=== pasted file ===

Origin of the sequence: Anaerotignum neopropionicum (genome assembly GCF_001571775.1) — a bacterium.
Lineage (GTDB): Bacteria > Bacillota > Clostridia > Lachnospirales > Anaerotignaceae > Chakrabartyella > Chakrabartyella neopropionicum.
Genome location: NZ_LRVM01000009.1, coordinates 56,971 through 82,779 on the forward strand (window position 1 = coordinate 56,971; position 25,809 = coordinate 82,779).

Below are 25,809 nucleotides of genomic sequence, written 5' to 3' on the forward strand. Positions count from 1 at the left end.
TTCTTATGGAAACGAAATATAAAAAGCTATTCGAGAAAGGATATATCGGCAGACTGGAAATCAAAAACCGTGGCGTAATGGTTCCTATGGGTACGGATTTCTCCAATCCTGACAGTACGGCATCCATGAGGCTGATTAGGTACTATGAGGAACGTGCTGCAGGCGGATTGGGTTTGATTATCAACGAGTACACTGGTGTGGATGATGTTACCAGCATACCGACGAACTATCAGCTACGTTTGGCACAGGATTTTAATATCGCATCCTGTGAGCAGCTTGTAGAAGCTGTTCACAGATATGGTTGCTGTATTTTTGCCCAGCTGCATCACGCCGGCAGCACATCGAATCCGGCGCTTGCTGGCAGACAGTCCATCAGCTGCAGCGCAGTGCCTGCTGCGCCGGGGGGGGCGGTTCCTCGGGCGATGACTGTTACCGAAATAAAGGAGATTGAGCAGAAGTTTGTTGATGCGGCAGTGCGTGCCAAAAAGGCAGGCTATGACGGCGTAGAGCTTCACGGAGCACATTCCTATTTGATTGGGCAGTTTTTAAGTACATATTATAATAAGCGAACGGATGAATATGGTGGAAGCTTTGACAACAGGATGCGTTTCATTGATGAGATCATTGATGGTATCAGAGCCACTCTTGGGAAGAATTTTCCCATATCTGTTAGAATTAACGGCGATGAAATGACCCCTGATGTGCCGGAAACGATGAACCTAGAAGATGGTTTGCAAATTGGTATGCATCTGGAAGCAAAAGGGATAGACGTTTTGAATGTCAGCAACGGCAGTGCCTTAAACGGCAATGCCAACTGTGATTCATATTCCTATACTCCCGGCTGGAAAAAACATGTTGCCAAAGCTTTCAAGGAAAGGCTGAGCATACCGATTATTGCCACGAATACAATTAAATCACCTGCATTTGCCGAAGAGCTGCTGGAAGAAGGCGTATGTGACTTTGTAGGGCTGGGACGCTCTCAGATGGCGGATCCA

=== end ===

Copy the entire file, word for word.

Origin of the sequence: Anaerotignum neopropionicum (genome assembly GCF_001571775.1) — a bacterium.
Lineage (GTDB): Bacteria > Bacillota > Clostridia > Lachnospirales > Anaerotignaceae > Chakrabartyella > Chakrabartyella neopropionicum.
Genome location: NZ_LRVM01000009.1, coordinates 56,971 through 82,779 on the forward strand (window position 1 = coordinate 56,971; position 25,809 = coordinate 82,779).

Below are 25,809 nucleotides of genomic sequence, written 5' to 3' on the forward strand. Positions count from 1 at the left end.
TTCTTATGGAAACGAAATATAAAAAGCTATTCGAGAAAGGATATATCGGCAGACTGGAAATCAAAAACCGTGGCGTAATGGTTCCTATGGGTACGGATTTCTCCAATCCTGACAGTACGGCATCCATGAGGCTGATTAGGTACTATGAGGAACGTGCTGCAGGCGGATTGGGTTTGATTATCAACGAGTACACTGGTGTGGATGATGTTACCAGCATACCGACGAACTATCAGCTACGTTTGGCACAGGATTTTAATATCGCATCCTGTGAGCAGCTTGTAGAAGCTGTTCACAGATATGGTTGCTGTATTTTTGCCCAGCTGCATCACGCCGGCAGCACATCGAATCCGGCGCTTGCTGGCAGACAGTCCATCAGCTGCAGCGCAGTGCCTGCTGCGCCGGGGGGGGCGGTTCCTCGGGCGATGACTGTTACCGAAATAAAGGAGATTGAGCAGAAGTTTGTTGATGCGGCAGTGCGTGCCAAAAAGGCAGGCTATGACGGCGTAGAGCTTCACGGAGCACATTCCTATTTGATTGGGCAGTTTTTAAGTACATATTATAATAAGCGAACGGATGAATATGGTGGAAGCTTTGACAACAGGATGCGTTTCATTGATGAGATCATTGATGGTATCAGAGCCACTCTTGGGAAGAATTTTCCCATATCTGTTAGAATTAACGGCGATGAAATGACCCCTGATGTGCCGGAAACGATGAACCTAGAAGATGGTTTGCAAATTGGTATGCATCTGGAAGCAAAAGGGATAGACGTTTTGAATGTCAGCAACGGCAGTGCCTTAAACGGCAATGCCAACTGTGATTCATATTCCTATACTCCCGGCTGGAAAAAACATGTTGCCAAAGCTTTCAAGGAAAGGCTGAGCATACCGATTATTGCCACGAATACAATTAAATCACCTGCATTTGCCGAAGAGCTGCTGGAAGAAGGCGTATGTGACTTTGTAGGGCTGGGACGCTCTCAGATGGCGGATCCA